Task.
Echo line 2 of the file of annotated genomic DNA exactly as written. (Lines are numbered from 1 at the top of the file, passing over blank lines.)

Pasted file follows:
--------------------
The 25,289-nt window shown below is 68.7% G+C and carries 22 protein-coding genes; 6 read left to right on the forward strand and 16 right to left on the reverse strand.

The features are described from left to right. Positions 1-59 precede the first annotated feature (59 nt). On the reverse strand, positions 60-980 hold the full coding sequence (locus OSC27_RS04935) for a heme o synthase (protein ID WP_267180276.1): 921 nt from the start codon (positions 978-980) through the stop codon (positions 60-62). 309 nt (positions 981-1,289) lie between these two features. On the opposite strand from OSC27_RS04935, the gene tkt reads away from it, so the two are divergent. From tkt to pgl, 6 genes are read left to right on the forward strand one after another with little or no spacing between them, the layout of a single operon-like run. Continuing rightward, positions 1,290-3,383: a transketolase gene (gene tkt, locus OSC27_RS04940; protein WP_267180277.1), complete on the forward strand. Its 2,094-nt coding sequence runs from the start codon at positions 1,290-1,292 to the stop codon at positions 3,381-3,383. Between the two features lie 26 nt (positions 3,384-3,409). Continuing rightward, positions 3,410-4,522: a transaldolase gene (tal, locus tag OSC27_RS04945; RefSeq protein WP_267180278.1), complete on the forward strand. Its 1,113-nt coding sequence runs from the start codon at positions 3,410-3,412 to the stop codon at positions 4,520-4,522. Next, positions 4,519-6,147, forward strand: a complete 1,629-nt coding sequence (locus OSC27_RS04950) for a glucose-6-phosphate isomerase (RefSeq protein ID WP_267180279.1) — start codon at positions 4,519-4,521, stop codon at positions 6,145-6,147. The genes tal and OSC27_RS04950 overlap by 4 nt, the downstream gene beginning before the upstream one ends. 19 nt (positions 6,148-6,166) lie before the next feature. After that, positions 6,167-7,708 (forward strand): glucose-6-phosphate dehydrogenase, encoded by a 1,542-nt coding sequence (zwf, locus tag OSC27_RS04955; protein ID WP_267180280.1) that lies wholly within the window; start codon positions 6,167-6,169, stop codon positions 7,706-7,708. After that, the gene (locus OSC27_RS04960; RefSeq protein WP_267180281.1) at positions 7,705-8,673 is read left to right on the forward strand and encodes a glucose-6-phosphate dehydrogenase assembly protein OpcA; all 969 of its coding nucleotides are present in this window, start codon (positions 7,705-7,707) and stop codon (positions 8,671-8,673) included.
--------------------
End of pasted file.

The features are described from left to right. Positions 1-59 precede the first annotated feature (59 nt). On the reverse strand, positions 60-980 hold the full coding sequence (locus OSC27_RS04935) for a heme o synthase (protein ID WP_267180276.1): 921 nt from the start codon (positions 978-980) through the stop codon (positions 60-62). 309 nt (positions 981-1,289) lie between these two features. On the opposite strand from OSC27_RS04935, the gene tkt reads away from it, so the two are divergent. From tkt to pgl, 6 genes are read left to right on the forward strand one after another with little or no spacing between them, the layout of a single operon-like run. Continuing rightward, positions 1,290-3,383: a transketolase gene (gene tkt, locus OSC27_RS04940; protein WP_267180277.1), complete on the forward strand. Its 2,094-nt coding sequence runs from the start codon at positions 1,290-1,292 to the stop codon at positions 3,381-3,383. Between the two features lie 26 nt (positions 3,384-3,409). Continuing rightward, positions 3,410-4,522: a transaldolase gene (tal, locus tag OSC27_RS04945; RefSeq protein WP_267180278.1), complete on the forward strand. Its 1,113-nt coding sequence runs from the start codon at positions 3,410-3,412 to the stop codon at positions 4,520-4,522. Next, positions 4,519-6,147, forward strand: a complete 1,629-nt coding sequence (locus OSC27_RS04950) for a glucose-6-phosphate isomerase (RefSeq protein ID WP_267180279.1) — start codon at positions 4,519-4,521, stop codon at positions 6,145-6,147. The genes tal and OSC27_RS04950 overlap by 4 nt, the downstream gene beginning before the upstream one ends. 19 nt (positions 6,148-6,166) lie before the next feature. After that, positions 6,167-7,708 (forward strand): glucose-6-phosphate dehydrogenase, encoded by a 1,542-nt coding sequence (zwf, locus tag OSC27_RS04955; protein ID WP_267180280.1) that lies wholly within the window; start codon positions 6,167-6,169, stop codon positions 7,706-7,708. After that, the gene (locus OSC27_RS04960; RefSeq protein WP_267180281.1) at positions 7,705-8,673 is read left to right on the forward strand and encodes a glucose-6-phosphate dehydrogenase assembly protein OpcA; all 969 of its coding nucleotides are present in this window, start codon (positions 7,705-7,707) and stop codon (positions 8,671-8,673) included.